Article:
February 07, 2010 at 4:38 pm by Frank White
Like everyone else, I have been saddened by the impact of the recent earthquake on the people of Haiti. It seems horribly unfair that they have been hit by this disaster just as (according to some reports) their economy was beginning to move forward.
At the same time, the response of the world community has been heartening. People have given money to help, and first responders from many different countries are on the ground, doing what they can to assist the survivors. (Sadly, two of them have recently died in a helicopter crash.) There have also been complaints about the pace of the relief operation, and stories about lack of coordination. Unfortunately, this sounds familiar, because it's a pattern with just about every natural disaster that strikes, i.e., there is a tremendous outpouring of support in the early days, and then there is a sense of frustration when food and medical supplies are delayed in reaching those who need them the most.
For the most part, we cannot stop natural disasters. However, we can do much better in how we respond to them. Our current approach is to go along with business as usual until a volcano erupts, an earthquake occurs, or a tsunami roars out of the ocean. Then, we hurriedly cobble together a relief effort. The truth is that we are going to have a number of these disasters every year, and we should simply prepare for them so that we can mitigate the suffering to the greatest extent possible.
This is why we need an "Earth Corps," a standing group of people trained in all aspects of disaster relief. Like a military organization, some Earth Corps members would be career professionals, ready at all times to move out as needed to devastated parts of the planet. Others would be reservists, who would be activated on certain occasions, especially if the problem occurs in their own country. In quiet times, rather than allowing "business as usual" to take hold, Earth Corps teams would monitor events around the globe and be ready at any time to respond. They would also spend their time in training, learning, for example, how to use new tools for locating people trapped in collapsed buildings.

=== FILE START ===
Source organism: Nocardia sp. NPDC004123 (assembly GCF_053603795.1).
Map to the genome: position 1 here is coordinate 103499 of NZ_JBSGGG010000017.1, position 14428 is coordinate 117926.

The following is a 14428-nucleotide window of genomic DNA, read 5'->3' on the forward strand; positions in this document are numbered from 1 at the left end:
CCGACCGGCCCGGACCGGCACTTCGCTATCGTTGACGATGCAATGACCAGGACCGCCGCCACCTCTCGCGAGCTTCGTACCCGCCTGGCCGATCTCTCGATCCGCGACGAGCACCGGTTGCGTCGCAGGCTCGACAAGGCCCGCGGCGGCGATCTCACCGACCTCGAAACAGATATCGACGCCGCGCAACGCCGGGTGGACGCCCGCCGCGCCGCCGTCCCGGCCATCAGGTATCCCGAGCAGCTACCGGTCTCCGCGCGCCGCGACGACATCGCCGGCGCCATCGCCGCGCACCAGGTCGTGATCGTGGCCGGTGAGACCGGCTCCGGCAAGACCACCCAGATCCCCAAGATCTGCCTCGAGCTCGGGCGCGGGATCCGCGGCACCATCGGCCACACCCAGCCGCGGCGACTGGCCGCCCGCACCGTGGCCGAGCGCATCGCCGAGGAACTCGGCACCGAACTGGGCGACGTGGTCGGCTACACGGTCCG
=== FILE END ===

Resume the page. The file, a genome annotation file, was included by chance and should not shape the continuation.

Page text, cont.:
The Earth Corps has to be a planetary organization to be successful. It could be funded by participating governments, private donations, or a combination of both. It might be supervised by the United Nations or another international organization. Many of those who currently respond to natural disasters would be ideal members of the Corps, while others could easily be recruited to such a noble cause.
Creating an Earth Corps is a form of "overview thinking," or taking to heart the message of the Overview Effect that we are one species with one destiny, and beginning to understand the art and science of planetary management. As I wrote in The Overview Effect, planetary management is a centerpiece of a planetary civilization that is emerging on Earth, and which I called "Terra." We Terrans cannot rest easy in simply realizing that our planet is a whole system, in which everything that happens affects everybody. We must begin to act on that realization as well.